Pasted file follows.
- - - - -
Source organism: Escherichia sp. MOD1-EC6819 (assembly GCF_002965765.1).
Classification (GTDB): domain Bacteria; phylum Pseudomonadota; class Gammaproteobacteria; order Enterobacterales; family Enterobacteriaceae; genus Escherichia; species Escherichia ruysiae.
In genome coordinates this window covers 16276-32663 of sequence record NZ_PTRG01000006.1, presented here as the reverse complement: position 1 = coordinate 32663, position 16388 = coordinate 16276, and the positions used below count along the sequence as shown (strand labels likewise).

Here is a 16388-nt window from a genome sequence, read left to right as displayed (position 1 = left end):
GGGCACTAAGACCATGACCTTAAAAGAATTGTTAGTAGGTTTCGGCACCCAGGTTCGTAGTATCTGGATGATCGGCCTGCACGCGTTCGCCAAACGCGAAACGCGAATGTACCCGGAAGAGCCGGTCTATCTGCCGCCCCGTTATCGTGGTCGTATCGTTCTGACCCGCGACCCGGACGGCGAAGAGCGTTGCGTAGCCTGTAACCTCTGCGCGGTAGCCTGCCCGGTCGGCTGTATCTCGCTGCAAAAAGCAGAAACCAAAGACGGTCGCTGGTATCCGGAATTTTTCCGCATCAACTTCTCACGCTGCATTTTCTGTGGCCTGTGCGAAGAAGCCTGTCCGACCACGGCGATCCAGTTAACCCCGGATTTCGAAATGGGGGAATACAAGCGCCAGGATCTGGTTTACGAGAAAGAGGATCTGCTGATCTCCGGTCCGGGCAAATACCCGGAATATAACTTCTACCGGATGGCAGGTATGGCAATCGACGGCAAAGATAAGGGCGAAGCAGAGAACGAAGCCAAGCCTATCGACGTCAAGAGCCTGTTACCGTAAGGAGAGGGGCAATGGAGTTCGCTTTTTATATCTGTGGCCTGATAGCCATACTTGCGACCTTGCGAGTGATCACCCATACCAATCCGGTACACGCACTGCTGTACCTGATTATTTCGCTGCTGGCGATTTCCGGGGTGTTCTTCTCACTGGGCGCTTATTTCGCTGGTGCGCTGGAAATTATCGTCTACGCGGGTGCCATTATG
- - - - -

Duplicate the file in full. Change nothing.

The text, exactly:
Source organism: Escherichia sp. MOD1-EC6819 (assembly GCF_002965765.1).
Classification (GTDB): domain Bacteria; phylum Pseudomonadota; class Gammaproteobacteria; order Enterobacterales; family Enterobacteriaceae; genus Escherichia; species Escherichia ruysiae.
In genome coordinates this window covers 16276-32663 of sequence record NZ_PTRG01000006.1, presented here as the reverse complement: position 1 = coordinate 32663, position 16388 = coordinate 16276, and the positions used below count along the sequence as shown (strand labels likewise).

Here is a 16388-nt window from a genome sequence, read left to right as displayed (position 1 = left end):
GGGCACTAAGACCATGACCTTAAAAGAATTGTTAGTAGGTTTCGGCACCCAGGTTCGTAGTATCTGGATGATCGGCCTGCACGCGTTCGCCAAACGCGAAACGCGAATGTACCCGGAAGAGCCGGTCTATCTGCCGCCCCGTTATCGTGGTCGTATCGTTCTGACCCGCGACCCGGACGGCGAAGAGCGTTGCGTAGCCTGTAACCTCTGCGCGGTAGCCTGCCCGGTCGGCTGTATCTCGCTGCAAAAAGCAGAAACCAAAGACGGTCGCTGGTATCCGGAATTTTTCCGCATCAACTTCTCACGCTGCATTTTCTGTGGCCTGTGCGAAGAAGCCTGTCCGACCACGGCGATCCAGTTAACCCCGGATTTCGAAATGGGGGAATACAAGCGCCAGGATCTGGTTTACGAGAAAGAGGATCTGCTGATCTCCGGTCCGGGCAAATACCCGGAATATAACTTCTACCGGATGGCAGGTATGGCAATCGACGGCAAAGATAAGGGCGAAGCAGAGAACGAAGCCAAGCCTATCGACGTCAAGAGCCTGTTACCGTAAGGAGAGGGGCAATGGAGTTCGCTTTTTATATCTGTGGCCTGATAGCCATACTTGCGACCTTGCGAGTGATCACCCATACCAATCCGGTACACGCACTGCTGTACCTGATTATTTCGCTGCTGGCGATTTCCGGGGTGTTCTTCTCACTGGGCGCTTATTTCGCTGGTGCGCTGGAAATTATCGTCTACGCGGGTGCCATTATG